In our blog we will try to provide you with general information regarding family law, as well as updates in important cases and statutes dealing with family law in New Hampshire. This is not to be construed as legal advice. Every case is unique and small facts can make a difference.
Who Will Keep the House in a Divorce?
Making the choice to file for divorce is a never easy for couples. The immediate decision to divorce brings with it concerns that include such decisions as to division of property, child custody, and alimony. Couples find that they have some choices that must be made rather quickly. One of these decisions is which person will stay in the home. Sometimes the decision is an easy one but more often than not, both people want to live in the home. The home, along with other assets, is considered marital property in New Hampshire if it was purchased after the couple married. The first thing to do, before you make any type of decision concerning the home, is to consult with an experienced New Hampshire family law attorney. An attorney who specializes in divorce will be able to analyze your situation and give you some helpful guidance on how to proceed.
Division of Assets
The marital assets, assets accumulated during the course of the marriage, will be divided equitably. In many cases, the children will be a major factor in deciding who will remain in the home. If the children have been living in the home for some time, are attending school in the area, and have local friends, it will be best to allow them to stay in the family home. One or the other parent will typically move out. Sometimes, the parent who stays in the home has a better chance of keeping the home as the divorce proceeds. Of course, both partners own the home jointly, so the equity in the home must be divided properly between the two. There are many factors that make up the decisions involved in distribution of assets. Both parties will need to work together to try to come to a mutually acceptable division of assets.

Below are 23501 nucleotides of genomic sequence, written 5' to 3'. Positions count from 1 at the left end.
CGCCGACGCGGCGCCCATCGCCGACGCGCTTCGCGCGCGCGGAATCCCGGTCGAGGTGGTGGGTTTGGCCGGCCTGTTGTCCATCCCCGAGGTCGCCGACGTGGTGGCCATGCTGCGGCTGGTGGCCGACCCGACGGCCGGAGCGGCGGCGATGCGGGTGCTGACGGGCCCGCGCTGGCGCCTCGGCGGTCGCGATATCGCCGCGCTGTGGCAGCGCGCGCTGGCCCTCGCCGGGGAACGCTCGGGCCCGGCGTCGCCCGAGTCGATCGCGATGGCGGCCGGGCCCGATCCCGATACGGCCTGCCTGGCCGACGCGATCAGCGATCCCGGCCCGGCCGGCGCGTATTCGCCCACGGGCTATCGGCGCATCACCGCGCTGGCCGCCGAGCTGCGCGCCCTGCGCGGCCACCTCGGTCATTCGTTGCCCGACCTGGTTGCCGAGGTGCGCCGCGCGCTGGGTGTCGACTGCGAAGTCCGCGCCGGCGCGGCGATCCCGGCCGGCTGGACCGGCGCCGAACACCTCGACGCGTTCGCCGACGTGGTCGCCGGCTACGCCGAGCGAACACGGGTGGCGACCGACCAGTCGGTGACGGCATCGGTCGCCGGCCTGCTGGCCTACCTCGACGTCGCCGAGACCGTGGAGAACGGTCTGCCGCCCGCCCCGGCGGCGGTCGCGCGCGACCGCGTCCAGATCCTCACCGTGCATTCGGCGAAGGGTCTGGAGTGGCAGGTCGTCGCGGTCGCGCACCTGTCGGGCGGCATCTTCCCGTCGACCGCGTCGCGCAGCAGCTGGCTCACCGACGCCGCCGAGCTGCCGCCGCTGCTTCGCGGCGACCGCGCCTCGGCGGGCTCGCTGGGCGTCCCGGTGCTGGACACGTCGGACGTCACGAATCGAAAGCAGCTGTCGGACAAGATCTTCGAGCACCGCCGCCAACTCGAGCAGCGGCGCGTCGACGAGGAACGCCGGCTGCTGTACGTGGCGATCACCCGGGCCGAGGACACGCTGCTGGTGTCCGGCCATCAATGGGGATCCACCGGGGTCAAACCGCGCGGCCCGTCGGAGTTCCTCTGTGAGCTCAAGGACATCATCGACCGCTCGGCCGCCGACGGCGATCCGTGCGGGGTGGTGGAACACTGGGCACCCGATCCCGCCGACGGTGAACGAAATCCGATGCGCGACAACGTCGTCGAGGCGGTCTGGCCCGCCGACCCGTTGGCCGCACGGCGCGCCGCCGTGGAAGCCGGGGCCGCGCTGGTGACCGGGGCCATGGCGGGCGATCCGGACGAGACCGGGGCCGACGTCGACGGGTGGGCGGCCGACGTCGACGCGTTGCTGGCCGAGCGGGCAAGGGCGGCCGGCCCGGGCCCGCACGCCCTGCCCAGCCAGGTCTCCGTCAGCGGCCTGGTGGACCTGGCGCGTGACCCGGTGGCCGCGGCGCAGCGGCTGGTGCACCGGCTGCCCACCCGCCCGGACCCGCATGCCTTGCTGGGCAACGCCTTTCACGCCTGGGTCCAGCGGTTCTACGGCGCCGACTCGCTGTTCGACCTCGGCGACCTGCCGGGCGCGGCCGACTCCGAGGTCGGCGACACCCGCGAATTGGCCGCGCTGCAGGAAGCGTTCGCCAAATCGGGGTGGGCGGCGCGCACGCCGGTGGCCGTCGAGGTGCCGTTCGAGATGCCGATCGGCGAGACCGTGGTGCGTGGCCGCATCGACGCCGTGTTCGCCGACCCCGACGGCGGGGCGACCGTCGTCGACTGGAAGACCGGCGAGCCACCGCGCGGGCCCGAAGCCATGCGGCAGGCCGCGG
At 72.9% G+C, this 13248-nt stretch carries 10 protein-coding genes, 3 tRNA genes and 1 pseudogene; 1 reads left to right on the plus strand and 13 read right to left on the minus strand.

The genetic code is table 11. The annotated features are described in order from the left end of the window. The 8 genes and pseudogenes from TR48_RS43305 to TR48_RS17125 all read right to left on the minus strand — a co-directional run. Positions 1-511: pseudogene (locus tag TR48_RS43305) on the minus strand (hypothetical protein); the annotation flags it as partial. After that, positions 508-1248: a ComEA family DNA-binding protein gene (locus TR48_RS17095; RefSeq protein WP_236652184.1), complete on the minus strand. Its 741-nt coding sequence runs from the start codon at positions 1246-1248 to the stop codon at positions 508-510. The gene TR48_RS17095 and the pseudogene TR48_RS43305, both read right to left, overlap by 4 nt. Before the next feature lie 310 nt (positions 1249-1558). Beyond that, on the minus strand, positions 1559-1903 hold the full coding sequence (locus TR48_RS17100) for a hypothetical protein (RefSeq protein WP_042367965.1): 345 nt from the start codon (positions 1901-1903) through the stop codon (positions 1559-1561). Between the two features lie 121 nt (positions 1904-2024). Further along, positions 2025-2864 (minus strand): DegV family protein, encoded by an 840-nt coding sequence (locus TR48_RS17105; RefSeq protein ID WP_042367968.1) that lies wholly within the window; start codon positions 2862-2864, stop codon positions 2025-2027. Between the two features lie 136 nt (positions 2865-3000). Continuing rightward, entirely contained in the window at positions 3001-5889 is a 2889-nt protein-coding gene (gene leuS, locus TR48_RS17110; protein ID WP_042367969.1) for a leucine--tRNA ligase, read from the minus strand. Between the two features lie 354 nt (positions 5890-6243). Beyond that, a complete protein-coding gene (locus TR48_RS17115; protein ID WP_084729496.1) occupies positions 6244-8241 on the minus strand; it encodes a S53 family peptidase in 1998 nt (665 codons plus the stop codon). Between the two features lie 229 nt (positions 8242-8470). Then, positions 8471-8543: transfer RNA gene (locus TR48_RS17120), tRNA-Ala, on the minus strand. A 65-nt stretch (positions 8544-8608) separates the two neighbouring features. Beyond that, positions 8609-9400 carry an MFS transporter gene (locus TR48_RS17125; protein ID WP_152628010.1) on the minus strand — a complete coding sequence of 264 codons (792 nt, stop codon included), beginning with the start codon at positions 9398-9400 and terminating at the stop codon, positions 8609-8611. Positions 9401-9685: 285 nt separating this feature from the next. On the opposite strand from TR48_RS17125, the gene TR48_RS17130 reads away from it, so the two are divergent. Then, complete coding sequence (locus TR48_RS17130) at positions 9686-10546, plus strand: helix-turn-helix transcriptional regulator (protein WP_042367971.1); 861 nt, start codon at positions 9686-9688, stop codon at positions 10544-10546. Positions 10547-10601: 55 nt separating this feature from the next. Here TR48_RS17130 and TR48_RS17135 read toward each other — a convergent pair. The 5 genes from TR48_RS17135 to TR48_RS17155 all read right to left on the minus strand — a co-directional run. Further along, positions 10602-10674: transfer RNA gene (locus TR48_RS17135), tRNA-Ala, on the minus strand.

Equitable or Equal
In New Hampshire, assets including the home must be equitably distributed. This doesn’t mean that you’ll need to cut the home in half. Instead, there are three things that could occur with the home. One partner or the other could keep the home, the home could be sold, or the couple can continue to own the home together. If one person wants to keep the home he or she will need to buy the other out. This means that they will have to provide either money or equal property to pay for the home. If neither partner wants to keep the home it can be sold and the profits equally divided between them. Another option is to continue to own the home together after the divorce. This option can be difficult and is fraught with potential difficulties. However, with a lowered housing market, the couple may want to wait until they can get a better price for the home.
Sometimes couples have a difficult time coming to an agreement on what to do with the home. Since the home is often the most important financial consideration, it is natural that both parties want to be sure that the issue is resolved amicably. If you are facing a dispute in your divorce you’ll need to seek assistance from a mediator. A knowledgeable New Hampshire divorce lawyer will work with you to help get your situation resolved as quickly and as amicably as possible.
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